Sage's inability to perform in the clutch has all but cemented is place as the Texans' number two quarterback for the rest of his time in Houston. Shit happens, and he deserves a shot in the arm and a "we'll get ‘em next time" pep talk, but make no mistake - Sage Rosenfels bares sole responsibility for the colossal collapse last Sunday. He undoubtedly cost the Texans their first win of the year.
Defense gaining traction
After the Titans game, I called out OLB Zac Diles for missing tackles and his late reaction. I even opined that if he kept playing like that, that he would find himself relegated exclusively to special teams duty. Well Sunday, it looked like Zac was really zoned in.
In short, Diles out-DeMeco'd DeMeco. Zac led the team in tackles and was making plays behind the line as well as in coverage. Congratulations to the 2nd year pro for stepping it up. Let's hope that is a sign of things to come.
Once again, Mario looked like a man who wants his first class tickets to Hawaii booked by early November. He was relentless in his pursuit of Manning, as evidenced by his two sacks and three quarter back hurries. Here's the cool part, he's just entering his third season. He is going to get even better.
Speaking of the defensive line, there were a few noticeable changes, the first was the ever present Deljuan Robinson. I had to pause, slow-mo, and rewind during the Colts opening series because lo and behold - Amobi Okoye did not start the game.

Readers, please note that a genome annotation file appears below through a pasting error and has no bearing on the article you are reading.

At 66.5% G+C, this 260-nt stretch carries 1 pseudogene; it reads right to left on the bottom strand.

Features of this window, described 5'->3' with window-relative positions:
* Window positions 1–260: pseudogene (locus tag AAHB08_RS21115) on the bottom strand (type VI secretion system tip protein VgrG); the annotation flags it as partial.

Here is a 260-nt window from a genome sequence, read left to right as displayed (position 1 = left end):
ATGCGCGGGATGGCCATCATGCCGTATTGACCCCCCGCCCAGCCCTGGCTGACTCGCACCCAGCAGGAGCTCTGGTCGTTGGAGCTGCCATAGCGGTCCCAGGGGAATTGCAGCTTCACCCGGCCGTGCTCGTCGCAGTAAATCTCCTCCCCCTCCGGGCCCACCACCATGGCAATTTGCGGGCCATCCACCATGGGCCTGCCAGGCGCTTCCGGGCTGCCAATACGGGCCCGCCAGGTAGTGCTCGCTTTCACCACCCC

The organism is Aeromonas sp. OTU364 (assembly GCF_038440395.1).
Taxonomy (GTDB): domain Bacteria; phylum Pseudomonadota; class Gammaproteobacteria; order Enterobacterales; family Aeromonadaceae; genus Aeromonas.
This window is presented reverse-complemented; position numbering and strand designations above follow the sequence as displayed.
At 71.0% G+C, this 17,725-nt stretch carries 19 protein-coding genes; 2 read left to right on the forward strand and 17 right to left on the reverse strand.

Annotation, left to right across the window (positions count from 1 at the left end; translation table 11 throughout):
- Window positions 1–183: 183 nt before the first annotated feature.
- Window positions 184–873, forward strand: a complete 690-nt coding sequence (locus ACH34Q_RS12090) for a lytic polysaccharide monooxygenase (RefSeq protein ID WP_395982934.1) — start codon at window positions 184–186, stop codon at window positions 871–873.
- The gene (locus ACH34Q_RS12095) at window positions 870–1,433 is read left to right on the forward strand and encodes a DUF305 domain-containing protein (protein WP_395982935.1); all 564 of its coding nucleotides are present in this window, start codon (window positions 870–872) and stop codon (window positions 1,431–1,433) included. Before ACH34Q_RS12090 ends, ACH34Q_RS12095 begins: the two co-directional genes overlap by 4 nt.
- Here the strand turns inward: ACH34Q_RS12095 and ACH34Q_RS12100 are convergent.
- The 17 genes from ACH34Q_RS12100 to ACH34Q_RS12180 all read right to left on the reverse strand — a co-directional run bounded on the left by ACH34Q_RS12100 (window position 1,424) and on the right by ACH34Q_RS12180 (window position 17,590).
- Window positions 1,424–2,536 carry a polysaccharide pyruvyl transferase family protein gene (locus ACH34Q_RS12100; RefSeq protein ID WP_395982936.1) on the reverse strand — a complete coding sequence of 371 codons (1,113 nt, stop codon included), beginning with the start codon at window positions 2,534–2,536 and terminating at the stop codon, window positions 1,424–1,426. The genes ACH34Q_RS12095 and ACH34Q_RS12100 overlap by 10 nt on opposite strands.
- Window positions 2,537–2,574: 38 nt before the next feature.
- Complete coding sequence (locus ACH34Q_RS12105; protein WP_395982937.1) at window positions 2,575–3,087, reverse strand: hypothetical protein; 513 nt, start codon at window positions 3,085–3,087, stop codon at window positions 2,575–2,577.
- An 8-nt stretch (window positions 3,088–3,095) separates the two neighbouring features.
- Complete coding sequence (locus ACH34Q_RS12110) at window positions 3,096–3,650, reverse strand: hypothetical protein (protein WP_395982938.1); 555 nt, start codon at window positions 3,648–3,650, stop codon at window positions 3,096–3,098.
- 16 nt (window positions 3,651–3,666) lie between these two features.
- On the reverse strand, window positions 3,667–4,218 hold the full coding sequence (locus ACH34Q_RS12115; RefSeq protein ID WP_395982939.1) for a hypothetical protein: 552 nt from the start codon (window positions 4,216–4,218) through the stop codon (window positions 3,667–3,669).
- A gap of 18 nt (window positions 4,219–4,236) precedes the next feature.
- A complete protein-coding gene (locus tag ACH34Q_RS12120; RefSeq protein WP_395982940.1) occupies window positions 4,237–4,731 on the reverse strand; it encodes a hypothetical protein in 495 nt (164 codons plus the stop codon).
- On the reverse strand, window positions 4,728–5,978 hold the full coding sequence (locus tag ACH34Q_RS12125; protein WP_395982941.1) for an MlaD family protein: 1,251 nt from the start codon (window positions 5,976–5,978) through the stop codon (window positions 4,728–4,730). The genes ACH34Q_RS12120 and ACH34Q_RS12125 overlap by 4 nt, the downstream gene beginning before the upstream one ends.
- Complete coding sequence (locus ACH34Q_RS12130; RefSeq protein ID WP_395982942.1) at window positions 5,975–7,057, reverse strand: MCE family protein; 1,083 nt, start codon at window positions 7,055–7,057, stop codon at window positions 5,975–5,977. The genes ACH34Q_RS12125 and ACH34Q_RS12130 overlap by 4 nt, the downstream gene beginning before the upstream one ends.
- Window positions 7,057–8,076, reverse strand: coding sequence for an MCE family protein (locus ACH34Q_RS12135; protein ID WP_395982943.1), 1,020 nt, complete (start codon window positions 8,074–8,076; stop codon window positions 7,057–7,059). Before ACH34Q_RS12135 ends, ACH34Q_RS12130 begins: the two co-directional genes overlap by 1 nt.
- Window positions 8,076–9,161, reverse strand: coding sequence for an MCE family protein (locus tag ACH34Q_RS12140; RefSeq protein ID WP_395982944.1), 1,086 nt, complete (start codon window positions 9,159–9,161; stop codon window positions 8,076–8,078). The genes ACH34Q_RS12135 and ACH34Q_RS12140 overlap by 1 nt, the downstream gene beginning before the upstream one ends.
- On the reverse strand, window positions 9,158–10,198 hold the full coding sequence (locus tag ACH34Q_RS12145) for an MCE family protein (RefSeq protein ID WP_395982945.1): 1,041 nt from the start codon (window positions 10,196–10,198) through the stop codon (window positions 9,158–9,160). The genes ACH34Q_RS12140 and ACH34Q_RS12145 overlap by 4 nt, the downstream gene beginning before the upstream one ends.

According to Kubiak's post game presser, he said that they were limiting Amobi's snaps in order to get him in better position to rush the passer. I don't know if it's an indictment of his ability to play the run, but starting on the bench for a game is something the kid isn't accustom to. In any case, this may just be a learning tool for the second year player out of Louisville. It wasn't all bad though, because despite his lackluster stat line, Kubiak said that Okoye had played his best game of the year. [Author's side note: Frank Okam was inactive, and I was sad.]
The secondary still remained suspect, especially in crunch time. A lot of it falls on the play of the cornerbacks. CB Jacques Reeves is speedy enough to keep up with most anybody in the NFL, but he seems to be lacking in the one asset that a cover corner needs in order to excel - instincts.
He seems to have very little feel for when the play is coming his way, as evidenced by his inability to stop plays despite running stride for stride with the wide receiver. I'm happy that he can get into a receiver's pocket, but it doesn't do any good if he can't find the ball.